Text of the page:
As society in general gets more and more angry with the world around them, it’s inevitable that their children will follow suit. Its commonly acknowledged that children are products of their upbringing and if anyone is to blame for their children’s behaviour, more often than not, you can point the finger at their parents.
But is it really fair?
Aren’t we all in the same boat, doing what we can to survive this ride we call life? Haven’t the parents got enough to deal with, as much as their children? Too many questions maybe, but questions worth asking. What makes young people angry? And can we as parents help them find peace with the world and peace with their inner emotions and feelings? In my book the answer will always be, yes we can!
What makes young people angry?
It’s the same for children and adults alike, but just in a different context. Jealously, rejection, anxiety, pressure and stress are felt by children as much as their parents. Children express their anger and stress in exactly the same way too. Adults and children alike shout, throw tantrums, smash things, throw things, hit things and hurt things. The things are also the same across the age spectrum, be it their toys, themselves or their loved ones.
It can be argued that children get a worse deal than adults because children’s worries are dismissed without hesitation. We’ve all heard of the ‘Children must be seen and not heard’ rule of a more stricter age, and children are shouted down as a matter of routine. Stop it, shut up, don’t be so silly. Teenagers are tarred with the same brush as a matter of course too. Even wearing a hoodie provokes scorn and criticism.
Is it any wonder our young people are becoming more angry than ever before?
Young people have never been under as much pressure to conform and behave. Do this, do that. Don’t do this and don’t do that. And of course, smile while you’re doing it and appreciate it too. Young people from their grib to their last day at school, are bombarded with advice from adults who don’t necessarily know whether what they are advising is correct or not. Aren’t we all making it up as we go along?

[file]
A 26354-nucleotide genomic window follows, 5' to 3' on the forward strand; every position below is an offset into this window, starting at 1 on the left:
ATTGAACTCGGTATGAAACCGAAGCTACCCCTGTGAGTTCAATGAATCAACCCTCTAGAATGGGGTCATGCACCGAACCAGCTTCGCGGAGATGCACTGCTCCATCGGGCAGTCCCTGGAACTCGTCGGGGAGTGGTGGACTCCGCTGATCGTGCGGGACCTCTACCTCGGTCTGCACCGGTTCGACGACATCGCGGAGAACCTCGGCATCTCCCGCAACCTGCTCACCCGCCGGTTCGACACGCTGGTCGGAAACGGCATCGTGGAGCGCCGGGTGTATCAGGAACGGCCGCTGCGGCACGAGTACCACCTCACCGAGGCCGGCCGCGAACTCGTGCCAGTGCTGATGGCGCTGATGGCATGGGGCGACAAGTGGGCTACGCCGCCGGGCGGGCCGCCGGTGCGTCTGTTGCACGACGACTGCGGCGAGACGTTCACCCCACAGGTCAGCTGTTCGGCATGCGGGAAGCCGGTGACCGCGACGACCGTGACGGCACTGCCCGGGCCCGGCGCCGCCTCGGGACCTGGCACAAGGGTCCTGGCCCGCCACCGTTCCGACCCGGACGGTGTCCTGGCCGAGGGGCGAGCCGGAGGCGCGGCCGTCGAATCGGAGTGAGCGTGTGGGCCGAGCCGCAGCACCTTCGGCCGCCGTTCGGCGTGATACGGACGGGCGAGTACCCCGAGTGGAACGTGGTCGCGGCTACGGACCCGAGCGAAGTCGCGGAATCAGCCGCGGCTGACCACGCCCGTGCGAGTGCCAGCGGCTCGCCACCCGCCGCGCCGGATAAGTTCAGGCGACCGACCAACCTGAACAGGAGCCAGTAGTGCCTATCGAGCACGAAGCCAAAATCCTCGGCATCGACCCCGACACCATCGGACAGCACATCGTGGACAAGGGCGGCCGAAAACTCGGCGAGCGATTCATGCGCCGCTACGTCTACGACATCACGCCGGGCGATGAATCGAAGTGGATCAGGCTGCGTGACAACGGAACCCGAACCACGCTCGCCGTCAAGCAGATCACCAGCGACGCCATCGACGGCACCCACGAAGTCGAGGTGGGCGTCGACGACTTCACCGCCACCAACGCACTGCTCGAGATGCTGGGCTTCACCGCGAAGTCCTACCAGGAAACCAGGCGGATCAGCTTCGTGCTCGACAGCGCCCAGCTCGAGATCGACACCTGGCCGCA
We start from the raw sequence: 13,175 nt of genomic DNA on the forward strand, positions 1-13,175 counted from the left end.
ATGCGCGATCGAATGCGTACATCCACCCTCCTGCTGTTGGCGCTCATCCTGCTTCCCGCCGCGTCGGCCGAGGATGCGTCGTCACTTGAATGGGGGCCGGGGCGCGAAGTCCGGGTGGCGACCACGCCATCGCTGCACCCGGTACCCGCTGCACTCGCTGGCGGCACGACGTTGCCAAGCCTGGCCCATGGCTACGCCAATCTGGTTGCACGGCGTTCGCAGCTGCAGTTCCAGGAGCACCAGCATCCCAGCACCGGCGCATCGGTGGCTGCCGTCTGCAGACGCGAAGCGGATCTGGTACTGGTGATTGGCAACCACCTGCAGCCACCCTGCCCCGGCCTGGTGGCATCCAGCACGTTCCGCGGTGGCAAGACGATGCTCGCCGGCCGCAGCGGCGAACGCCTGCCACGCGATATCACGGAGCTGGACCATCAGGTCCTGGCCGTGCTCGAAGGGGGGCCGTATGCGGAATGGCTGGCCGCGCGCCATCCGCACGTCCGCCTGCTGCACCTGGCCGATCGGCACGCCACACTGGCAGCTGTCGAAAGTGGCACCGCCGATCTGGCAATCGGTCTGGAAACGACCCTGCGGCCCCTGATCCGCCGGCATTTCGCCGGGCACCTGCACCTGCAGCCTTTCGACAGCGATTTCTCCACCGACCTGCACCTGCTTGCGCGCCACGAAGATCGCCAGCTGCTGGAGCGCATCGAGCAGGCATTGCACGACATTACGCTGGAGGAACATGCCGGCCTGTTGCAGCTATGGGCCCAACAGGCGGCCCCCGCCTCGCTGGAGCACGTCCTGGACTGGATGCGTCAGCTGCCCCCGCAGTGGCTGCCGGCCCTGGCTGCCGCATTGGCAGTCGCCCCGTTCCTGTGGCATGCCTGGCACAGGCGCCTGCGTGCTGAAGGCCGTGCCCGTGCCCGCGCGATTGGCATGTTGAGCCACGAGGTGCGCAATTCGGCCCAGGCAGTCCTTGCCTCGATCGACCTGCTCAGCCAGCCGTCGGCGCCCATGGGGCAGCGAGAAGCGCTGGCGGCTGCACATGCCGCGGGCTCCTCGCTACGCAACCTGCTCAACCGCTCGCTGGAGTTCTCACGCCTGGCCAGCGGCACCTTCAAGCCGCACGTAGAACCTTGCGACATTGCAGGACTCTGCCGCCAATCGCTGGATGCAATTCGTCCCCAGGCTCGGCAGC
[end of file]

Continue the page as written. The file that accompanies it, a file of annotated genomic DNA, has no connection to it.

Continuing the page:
What can we do to help?
Mike Fisher, founder of the British Association of Anger Management would say “If you really want to sort out problem youngsters you may need to start by getting help with your own anger issues.”
He goes on further to say, “A child learns from example, and the angry parent spawns the sadistic bully of a child we read about with alarming frequency in the media.” This stark observation demonstrates in no uncertain terms, that to help our young people deal with angry, we must first address our own anger.
Young people are the unseen and unacknowledged victims of their parent’s fury. While parents argue, scream and shout, its easy to forget that their children hear every cruel word being spoken, and with each cruel word spoken, an indelible mark is inflicted.
Is it any wonder the NSPCC’s child-line is being rung non-stop?
Leaving the last word to Mike Fisher, “A child emulates what he sees, angry behaviour rubs off in many ways. For example, a child from an angry household won’t respond to reason when he gets to school, he won’t understand relationships which don’t display anger. Education then suffers, leading to career prospects suffering and on into criminality. The cost to society is enormous.”
His warning is stark and to the bone, if the parents don’t deal with their anger, their children will suffer.